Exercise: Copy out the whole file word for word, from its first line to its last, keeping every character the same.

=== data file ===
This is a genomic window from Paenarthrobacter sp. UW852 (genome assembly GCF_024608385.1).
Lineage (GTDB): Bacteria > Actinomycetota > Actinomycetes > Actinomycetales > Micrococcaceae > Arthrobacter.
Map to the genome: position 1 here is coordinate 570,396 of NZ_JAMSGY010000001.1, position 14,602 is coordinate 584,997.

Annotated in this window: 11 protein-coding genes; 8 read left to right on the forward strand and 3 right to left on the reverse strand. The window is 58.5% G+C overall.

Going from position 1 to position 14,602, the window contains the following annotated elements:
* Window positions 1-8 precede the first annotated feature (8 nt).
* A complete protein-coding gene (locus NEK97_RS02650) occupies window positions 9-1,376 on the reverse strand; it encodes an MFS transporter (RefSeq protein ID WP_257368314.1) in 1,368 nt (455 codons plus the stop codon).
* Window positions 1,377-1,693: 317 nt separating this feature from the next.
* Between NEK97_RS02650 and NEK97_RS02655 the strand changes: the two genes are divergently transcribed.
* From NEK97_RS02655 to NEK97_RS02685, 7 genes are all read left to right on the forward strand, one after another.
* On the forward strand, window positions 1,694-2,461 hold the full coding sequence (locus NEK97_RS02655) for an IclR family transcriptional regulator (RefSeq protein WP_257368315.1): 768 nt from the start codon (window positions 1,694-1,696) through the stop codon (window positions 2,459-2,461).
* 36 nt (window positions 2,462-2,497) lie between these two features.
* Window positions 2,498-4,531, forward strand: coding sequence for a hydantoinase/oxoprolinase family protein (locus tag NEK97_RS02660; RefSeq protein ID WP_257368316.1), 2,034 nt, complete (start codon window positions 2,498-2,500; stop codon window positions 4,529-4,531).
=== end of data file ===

This is a genomic window from Paenarthrobacter sp. UW852 (genome assembly GCF_024608385.1).
Lineage (GTDB): Bacteria > Actinomycetota > Actinomycetes > Actinomycetales > Micrococcaceae > Arthrobacter.
Map to the genome: position 1 here is coordinate 570,396 of NZ_JAMSGY010000001.1, position 14,602 is coordinate 584,997.

Annotated in this window: 11 protein-coding genes; 8 read left to right on the forward strand and 3 right to left on the reverse strand. The window is 58.5% G+C overall.

Going from position 1 to position 14,602, the window contains the following annotated elements:
* Window positions 1-8 precede the first annotated feature (8 nt).
* A complete protein-coding gene (locus NEK97_RS02650) occupies window positions 9-1,376 on the reverse strand; it encodes an MFS transporter (RefSeq protein ID WP_257368314.1) in 1,368 nt (455 codons plus the stop codon).
* Window positions 1,377-1,693: 317 nt separating this feature from the next.
* Between NEK97_RS02650 and NEK97_RS02655 the strand changes: the two genes are divergently transcribed.
* From NEK97_RS02655 to NEK97_RS02685, 7 genes are all read left to right on the forward strand, one after another.
* On the forward strand, window positions 1,694-2,461 hold the full coding sequence (locus NEK97_RS02655) for an IclR family transcriptional regulator (RefSeq protein WP_257368315.1): 768 nt from the start codon (window positions 1,694-1,696) through the stop codon (window positions 2,459-2,461).
* 36 nt (window positions 2,462-2,497) lie between these two features.
* Window positions 2,498-4,531, forward strand: coding sequence for a hydantoinase/oxoprolinase family protein (locus tag NEK97_RS02660; RefSeq protein ID WP_257368316.1), 2,034 nt, complete (start codon window positions 2,498-2,500; stop codon window positions 4,529-4,531).